The colors of peace and harmony

I’ve been thinking about colors in nature and how color has an effect on the human psyche or spirit. Two of the most prominent colors found in our natural world are blue and green. For most of the day, when the sky is clear, it is a vast ever-changing gradient of blues. Then, when we are able to remove ourselves from the confines of large buildings, we can be surrounded by green. From large forest trees towering overhead to small blades of grass, at least for part of the year, we can be engulfed in a world of blue and green hues.

I’ve noticed that I feel much better when the sky is clear and blue and I am surrounded by plants. I began to wonder if color itself may have anything to do with those feelings of peace, harmony, kindness, etc. so I decided to see what I could find online. Sure enough, there is quite an abundance of information that suggests the colors we perceive have an effect on our overall health and mood.

It turns out that blue and green are rather healing in their nature. Green is said to support balance, harmony, love, and acceptance while blue increases a sense of calmness, love, peace, honesty, and devotion.

Abies procera ‘Glauca’ (Prostrate Form) not only makes a stunning statement in the garden, but may also provide a sense of peace and love.

No wonder I love conifers!

Our amazing world of conifers is made up of year-round therapeutic color. From the wide range of green tones through the vast assortment of blues, conifers could single-handedly transform your garden into a private wellness center. Even in the dead of winter, when the blue sky is often blocked from view by a thick layer of clouds and other plant life has dropped its foliage or withered away until spring, the conifer garden can provide a sense of well-being and inner peace.

When spring does arrive, the color of the conifers is renewed as fresh new foliage appears. Plus, with the addition of the yellows, orange, violet and red of various deciduous trees and flowers, the garden can inspire fun, humor, creativity, optimism, enthusiasm, imagination, intuition, vitality, stamina and passion!

No wonder I love gardening!

One really great conifer with a stunning blue color is Abies procera ‘Glauca’ (Prostrate Form). This is one bright blue conifer – it is a real stand-out in the garden. Plus, it tends to be a low spreading form that can cover a wide horizontal space. Probably not a true prostrate form, ‘Glauca’ does like to send up the occasional upward growing branch which can be easily removed to encourage its flat form. If an irregular, sculptural form is desired, one might choose to allow one or two of these upright stems to grow, but keep a close watch because in time those small upright stems could become dominant and revert the form of your low spreader into a large upright tree. Either way, the color will remain an extraordinary blue.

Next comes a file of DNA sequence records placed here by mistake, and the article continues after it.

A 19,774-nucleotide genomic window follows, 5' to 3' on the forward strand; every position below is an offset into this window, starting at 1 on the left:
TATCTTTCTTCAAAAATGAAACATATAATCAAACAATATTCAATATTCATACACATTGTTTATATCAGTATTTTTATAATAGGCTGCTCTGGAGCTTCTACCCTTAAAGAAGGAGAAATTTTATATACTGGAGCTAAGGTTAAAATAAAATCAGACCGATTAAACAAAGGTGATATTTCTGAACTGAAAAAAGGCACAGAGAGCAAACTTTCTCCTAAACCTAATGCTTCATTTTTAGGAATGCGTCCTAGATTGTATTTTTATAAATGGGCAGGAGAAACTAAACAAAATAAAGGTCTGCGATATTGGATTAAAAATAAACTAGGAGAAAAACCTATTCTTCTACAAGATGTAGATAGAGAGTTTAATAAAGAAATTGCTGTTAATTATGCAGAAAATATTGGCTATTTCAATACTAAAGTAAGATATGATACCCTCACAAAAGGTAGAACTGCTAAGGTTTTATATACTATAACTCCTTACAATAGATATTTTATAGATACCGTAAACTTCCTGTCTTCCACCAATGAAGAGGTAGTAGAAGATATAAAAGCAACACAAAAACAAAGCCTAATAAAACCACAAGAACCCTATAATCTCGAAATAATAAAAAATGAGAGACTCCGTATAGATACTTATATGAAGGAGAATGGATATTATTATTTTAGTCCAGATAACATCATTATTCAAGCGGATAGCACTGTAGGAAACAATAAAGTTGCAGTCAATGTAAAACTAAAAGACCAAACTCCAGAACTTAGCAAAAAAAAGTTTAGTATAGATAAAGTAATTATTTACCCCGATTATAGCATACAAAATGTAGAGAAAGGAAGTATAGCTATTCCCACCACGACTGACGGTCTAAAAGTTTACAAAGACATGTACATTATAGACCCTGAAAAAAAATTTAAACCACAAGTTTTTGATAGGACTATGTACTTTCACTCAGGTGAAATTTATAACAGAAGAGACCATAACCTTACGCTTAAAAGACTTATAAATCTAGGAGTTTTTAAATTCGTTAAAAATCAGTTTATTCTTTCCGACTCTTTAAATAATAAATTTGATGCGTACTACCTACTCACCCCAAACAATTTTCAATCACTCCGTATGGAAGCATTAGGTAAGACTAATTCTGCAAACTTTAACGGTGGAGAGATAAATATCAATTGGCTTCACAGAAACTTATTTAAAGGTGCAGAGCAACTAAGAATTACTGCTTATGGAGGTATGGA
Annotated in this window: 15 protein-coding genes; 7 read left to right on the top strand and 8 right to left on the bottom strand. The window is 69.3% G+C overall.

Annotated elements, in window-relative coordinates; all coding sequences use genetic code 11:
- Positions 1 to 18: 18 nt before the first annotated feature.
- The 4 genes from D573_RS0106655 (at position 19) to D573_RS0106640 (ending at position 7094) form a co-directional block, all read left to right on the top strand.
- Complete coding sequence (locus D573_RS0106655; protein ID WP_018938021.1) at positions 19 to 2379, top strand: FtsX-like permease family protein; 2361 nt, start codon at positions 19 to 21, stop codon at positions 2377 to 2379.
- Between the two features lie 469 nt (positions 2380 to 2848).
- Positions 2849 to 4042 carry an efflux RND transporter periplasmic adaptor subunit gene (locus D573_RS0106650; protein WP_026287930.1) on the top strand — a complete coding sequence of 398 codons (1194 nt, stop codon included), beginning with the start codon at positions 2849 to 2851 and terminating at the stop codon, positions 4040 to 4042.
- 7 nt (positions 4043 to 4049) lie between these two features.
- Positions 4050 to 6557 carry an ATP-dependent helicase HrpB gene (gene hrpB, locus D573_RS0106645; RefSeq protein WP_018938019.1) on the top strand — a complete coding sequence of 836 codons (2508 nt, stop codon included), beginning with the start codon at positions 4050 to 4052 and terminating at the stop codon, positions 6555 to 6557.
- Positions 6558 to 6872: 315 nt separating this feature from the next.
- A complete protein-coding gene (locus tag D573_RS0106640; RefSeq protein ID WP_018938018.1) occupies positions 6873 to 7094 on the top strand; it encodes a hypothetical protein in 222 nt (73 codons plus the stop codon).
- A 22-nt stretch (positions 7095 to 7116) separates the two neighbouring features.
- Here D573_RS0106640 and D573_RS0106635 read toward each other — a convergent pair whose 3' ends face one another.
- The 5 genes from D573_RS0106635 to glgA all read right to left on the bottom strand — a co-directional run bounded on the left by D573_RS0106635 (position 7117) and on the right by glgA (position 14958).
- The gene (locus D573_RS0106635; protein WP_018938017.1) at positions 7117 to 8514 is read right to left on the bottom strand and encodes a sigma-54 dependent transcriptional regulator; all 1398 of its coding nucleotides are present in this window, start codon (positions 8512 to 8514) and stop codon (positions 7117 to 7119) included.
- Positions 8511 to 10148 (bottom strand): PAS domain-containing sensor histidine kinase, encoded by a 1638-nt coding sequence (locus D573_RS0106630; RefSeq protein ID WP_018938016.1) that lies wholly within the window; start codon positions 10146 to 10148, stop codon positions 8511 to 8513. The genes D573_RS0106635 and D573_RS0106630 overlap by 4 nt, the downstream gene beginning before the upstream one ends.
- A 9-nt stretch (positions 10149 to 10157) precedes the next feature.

Until next time, may your garden be a tranquil respite from the stresses of 21st century life.

Conifer Lover

See you next year!

Just quick note to wish you all a Happy and Joy-filled Christmas Holiday Season! Pop on over to the Facebook page and say “Hi” to one another there until I return!

See you in 2011!

Conifer Lover

An exhilarating week

Ever have a week when things take you totally by surprise? I did this week.

‘Pixie Dust’ [sport #1] update
The first big surprise came when I decided it was time to take a stroll through the gardens at Iseli Nursery. I was very curious about a new plant I described a few months ago, Picea glauca ‘Pixie Dust’ [sport #1]. I wondered if it had begun to push its new growth (my ‘Pixie Dust’ at home was one of the first in my garden to begin its spring flush). So, as I was walking down the path, past the lush soft new foliage on the Acer palmatum ‘Twombly’s Red Sentinel’ with its red color so deep that it is almost purple, I spotted the object of my desire. Wow! It was totally covered in its fresh light green new growth.

“I want one.”

Picea glauca 'Pixie Dust' Sport #1
Picea glauca ‘Pixie Dust’ Sport #1 in its full spring glory

My words spilled out softly and my mouth remained open as I gazed at the beautiful little tree and imagined how it would grow and shape itself over the coming years. Part of what excited me was the knowledge that this perfect little cone-shaped tree, like its parent, would produce a second flush of growth later in the season that would be near the golden color of butter.

I know it is years away from commercial production, but I want one.

Speaking of Japanese Maples
I mentioned the ‘Twombly’s Red Sentinel’ above, but I need to tell you that as I toured myself around the garden, it was far from the only Japanese Maple providing a beautiful show in the spring garden. I’ve said before that I look forward to the month of May when the majority of my conifers burst forth into their colorful glory. I’ve also mentioned that April is the month for Japanese Maples.

Acer palmatum 'Twombly's Red Sentinel'
Deep red leaves of Acer palmatum ‘Twombly’s Red Sentinel’

As I walked through the garden, I saw a full assortment of reds and orange and yellow and green, all soft and fresh and magically inspiring in me a great peace and contentment. One of the tremendous benefits of gardening is the impactful stress relieving qualities it can provide.

Acer palmatum 'Omuryama'
Delicate spring foliage and flower cluster of Acer palmatum ‘Omuryama’

Now that I was calm and feeling quite at peace, I turned a corner and discovered a mature specimen of  Abies cephalonica ‘Meyer’s Dwarf’ that was totally covered in bright red male pollen cones. I’ve observed this same dwarf conifer for many years and I have never seen it with a colorful display this intense! I was instantly transformed from my calm and serene state to complete exhilaration.

I think there is no cure for what I’ve got. I am a confirmed conifer lover.

Conifer Lover